Tuesday, December 31, 2013

Do you treat your charitable giving more like shopping or investing?

A question that too few people ask (Freakonomics):

We also sometimes give because our neighbor, friend, or work colleague pressured us to give. And so we did, to make them happy, or to win a favor from them in the future.

Either way, this means we are giving not due to altruism, but for ourselves.

If we think of ourselves as savvy investors in humanity, looking for the highest return on our charitable “investment” — that is, the most help for the best charities — where should we put our money?

Sunday, December 29, 2013

San Francisco housing costs vs. the laws of supply and demand

Attempts to repeal the laws of supply and demand fail (SFGate):

With the economy showing no signs of slowing, and with more and more people moving to San Francisco, Mayor Ed Lee is finding himself walking a housing tightrope that is getting higher and higher every day.

"It's no longer about the teacher who can't afford to live in the city. It's about the associate at a law firm who makes over $100,000 a year not being able to stay here," said political consultant Eric Jaye.

Betting that things will get better

A nice big picture respite from the plethora of bad news (theSpeculist via Instapundit):

Nobody wants wages to go down, but if costs fall even more sharply, our relative economic health can remain the same or even improve. This is why everybody has a better TV even though wages have been flat for some time. The potentially bigger problem is all of those people being out of work. Even if costs go down, having a roof over your head, an internet connection, electricity, and feedstock to put into your 3D printer are all going to have some price associated with them. On the other hand, while the workforce is the smallest it’s been in 30 years, quality of life has over that time improved distinctly by many measures. The smart money says it’s going to continue to improve. Substantially.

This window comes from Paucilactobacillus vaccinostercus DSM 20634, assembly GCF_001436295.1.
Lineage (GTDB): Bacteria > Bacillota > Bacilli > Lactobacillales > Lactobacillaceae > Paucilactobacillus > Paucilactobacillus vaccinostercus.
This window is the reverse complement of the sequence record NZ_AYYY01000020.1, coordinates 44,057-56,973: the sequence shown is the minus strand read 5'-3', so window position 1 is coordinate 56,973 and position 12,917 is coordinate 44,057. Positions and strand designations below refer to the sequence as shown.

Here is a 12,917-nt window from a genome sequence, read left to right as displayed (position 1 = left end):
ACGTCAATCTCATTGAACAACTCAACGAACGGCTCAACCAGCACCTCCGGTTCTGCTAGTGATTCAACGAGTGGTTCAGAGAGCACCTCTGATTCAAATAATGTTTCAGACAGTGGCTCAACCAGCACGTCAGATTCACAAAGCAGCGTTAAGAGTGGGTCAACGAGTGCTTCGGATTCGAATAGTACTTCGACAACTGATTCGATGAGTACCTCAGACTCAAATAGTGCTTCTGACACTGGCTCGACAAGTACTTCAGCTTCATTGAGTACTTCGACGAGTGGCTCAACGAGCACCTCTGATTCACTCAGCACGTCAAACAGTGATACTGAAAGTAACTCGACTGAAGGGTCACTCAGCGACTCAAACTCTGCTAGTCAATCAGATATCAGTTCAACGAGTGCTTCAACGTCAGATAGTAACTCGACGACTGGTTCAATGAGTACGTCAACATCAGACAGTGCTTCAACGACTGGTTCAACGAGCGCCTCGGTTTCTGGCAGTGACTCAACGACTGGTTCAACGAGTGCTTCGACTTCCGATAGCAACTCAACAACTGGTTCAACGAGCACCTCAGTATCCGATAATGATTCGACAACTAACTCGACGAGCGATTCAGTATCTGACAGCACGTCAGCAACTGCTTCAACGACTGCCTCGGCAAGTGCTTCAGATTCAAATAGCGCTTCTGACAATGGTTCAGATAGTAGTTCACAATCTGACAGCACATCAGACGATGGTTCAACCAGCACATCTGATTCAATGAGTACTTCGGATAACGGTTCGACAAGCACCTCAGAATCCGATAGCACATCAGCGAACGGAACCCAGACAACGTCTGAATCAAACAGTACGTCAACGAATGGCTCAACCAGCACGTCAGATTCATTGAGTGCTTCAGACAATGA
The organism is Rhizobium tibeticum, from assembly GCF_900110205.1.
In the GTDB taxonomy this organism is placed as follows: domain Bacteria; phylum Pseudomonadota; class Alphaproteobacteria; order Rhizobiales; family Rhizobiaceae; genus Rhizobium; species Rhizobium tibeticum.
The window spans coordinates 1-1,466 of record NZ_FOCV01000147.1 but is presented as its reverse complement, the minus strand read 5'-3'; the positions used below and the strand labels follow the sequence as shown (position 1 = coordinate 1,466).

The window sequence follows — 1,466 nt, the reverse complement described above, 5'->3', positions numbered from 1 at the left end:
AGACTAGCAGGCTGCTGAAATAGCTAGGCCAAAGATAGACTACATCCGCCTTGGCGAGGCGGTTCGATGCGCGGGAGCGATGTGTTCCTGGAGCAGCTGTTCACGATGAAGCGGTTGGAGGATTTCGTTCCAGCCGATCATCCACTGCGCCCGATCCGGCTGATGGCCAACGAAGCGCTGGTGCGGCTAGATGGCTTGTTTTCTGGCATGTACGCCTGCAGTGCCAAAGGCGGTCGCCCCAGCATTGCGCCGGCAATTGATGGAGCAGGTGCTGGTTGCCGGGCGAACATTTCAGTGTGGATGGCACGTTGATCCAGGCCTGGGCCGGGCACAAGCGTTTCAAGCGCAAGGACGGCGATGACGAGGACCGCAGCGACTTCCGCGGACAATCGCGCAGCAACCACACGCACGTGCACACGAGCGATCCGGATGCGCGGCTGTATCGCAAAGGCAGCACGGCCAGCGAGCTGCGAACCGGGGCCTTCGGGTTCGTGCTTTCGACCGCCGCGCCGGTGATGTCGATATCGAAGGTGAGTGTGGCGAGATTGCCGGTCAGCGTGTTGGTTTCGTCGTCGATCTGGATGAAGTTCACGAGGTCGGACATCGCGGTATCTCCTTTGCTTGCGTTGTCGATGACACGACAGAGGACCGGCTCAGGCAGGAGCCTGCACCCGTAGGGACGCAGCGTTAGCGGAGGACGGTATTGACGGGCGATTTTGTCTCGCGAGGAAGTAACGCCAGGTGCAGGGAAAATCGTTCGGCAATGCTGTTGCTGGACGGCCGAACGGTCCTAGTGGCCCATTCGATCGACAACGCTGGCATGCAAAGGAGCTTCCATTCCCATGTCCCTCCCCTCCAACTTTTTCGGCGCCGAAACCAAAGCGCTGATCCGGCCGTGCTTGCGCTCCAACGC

Saturday, December 28, 2013

France's clumsy attempt at preventing consumers (riders) from getting what they want

From Techcrunch: "urban transportation services like Uber and LeCab will now have to wait 15 minutes in France before letting a customer in the car."

Techcrunch also clumsily attempts to provide justification for why but instead perversely confuses cause and effect: "In France, you have to pay a hefty price to get your taxi license. As a payback, the taxi industry is very regulated in this country, and drivers can expect to get a healthy influx of clients." The French have no one to blame but themselves for their economic misery.

American Endangered Species Act turns 40 with limited results and substantial costs

From the WSJ:

Forty years ago, on Dec. 28, 1973, the Endangered Species Act became law. If you want to celebrate, you'll need to close your eyes to hard truths.

A law intended to conserve species and habitat has brought about the recovery of only a fraction—less than 2%—of the approximately 2,100 species listed as endangered or threatened since 1973. Meanwhile, the law has endangered the economic health of many communities—while creating a cottage industry of litigation that does more to enrich environmental activist groups than benefit the environment.

How did things get so turned around? Blame the bureaucrats of the Endangered Species Act. They have administered the law poorly and flouted provisions designed to promote good science and good sense.